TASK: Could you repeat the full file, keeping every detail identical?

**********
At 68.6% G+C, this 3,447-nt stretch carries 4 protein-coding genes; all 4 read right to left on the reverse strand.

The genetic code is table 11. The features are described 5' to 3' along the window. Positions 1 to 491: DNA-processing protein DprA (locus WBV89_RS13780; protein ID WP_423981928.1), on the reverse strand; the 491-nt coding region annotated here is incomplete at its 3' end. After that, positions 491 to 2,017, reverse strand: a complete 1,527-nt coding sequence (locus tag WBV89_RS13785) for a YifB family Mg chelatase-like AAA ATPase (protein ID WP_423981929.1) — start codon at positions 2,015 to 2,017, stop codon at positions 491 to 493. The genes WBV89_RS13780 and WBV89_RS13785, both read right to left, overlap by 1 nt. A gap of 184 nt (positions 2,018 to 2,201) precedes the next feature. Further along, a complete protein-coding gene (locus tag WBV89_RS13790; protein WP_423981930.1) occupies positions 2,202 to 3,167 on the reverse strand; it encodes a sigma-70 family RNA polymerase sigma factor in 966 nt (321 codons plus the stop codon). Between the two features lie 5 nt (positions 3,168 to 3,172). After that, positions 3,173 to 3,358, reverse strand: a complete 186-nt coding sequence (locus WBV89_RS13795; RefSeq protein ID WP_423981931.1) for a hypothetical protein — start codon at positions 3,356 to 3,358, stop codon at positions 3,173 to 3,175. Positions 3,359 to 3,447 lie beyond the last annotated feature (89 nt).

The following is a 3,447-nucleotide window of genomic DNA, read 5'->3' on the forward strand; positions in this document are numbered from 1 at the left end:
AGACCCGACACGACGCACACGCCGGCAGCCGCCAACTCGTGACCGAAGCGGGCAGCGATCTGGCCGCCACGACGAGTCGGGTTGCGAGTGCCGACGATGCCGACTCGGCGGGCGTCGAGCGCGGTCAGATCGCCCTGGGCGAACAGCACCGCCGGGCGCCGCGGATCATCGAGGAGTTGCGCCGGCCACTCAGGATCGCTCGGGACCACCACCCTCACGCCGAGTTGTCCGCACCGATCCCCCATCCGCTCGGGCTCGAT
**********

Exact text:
At 68.6% G+C, this 3,447-nt stretch carries 4 protein-coding genes; all 4 read right to left on the reverse strand.

The genetic code is table 11. The features are described 5' to 3' along the window. Positions 1 to 491: DNA-processing protein DprA (locus WBV89_RS13780; protein ID WP_423981928.1), on the reverse strand; the 491-nt coding region annotated here is incomplete at its 3' end. After that, positions 491 to 2,017, reverse strand: a complete 1,527-nt coding sequence (locus tag WBV89_RS13785) for a YifB family Mg chelatase-like AAA ATPase (protein ID WP_423981929.1) — start codon at positions 2,015 to 2,017, stop codon at positions 491 to 493. The genes WBV89_RS13780 and WBV89_RS13785, both read right to left, overlap by 1 nt. A gap of 184 nt (positions 2,018 to 2,201) precedes the next feature. Further along, a complete protein-coding gene (locus tag WBV89_RS13790; protein WP_423981930.1) occupies positions 2,202 to 3,167 on the reverse strand; it encodes a sigma-70 family RNA polymerase sigma factor in 966 nt (321 codons plus the stop codon). Between the two features lie 5 nt (positions 3,168 to 3,172). After that, positions 3,173 to 3,358, reverse strand: a complete 186-nt coding sequence (locus WBV89_RS13795; RefSeq protein ID WP_423981931.1) for a hypothetical protein — start codon at positions 3,356 to 3,358, stop codon at positions 3,173 to 3,175. Positions 3,359 to 3,447 lie beyond the last annotated feature (89 nt).

The following is a 3,447-nucleotide window of genomic DNA, read 5'->3' on the forward strand; positions in this document are numbered from 1 at the left end:
AGACCCGACACGACGCACACGCCGGCAGCCGCCAACTCGTGACCGAAGCGGGCAGCGATCTGGCCGCCACGACGAGTCGGGTTGCGAGTGCCGACGATGCCGACTCGGCGGGCGTCGAGCGCGGTCAGATCGCCCTGGGCGAACAGCACCGCCGGGCGCCGCGGATCATCGAGGAGTTGCGCCGGCCACTCAGGATCGCTCGGGACCACCACCCTCACGCCGAGTTGTCCGCACCGATCCCCCATCCGCTCGGGCTCGAT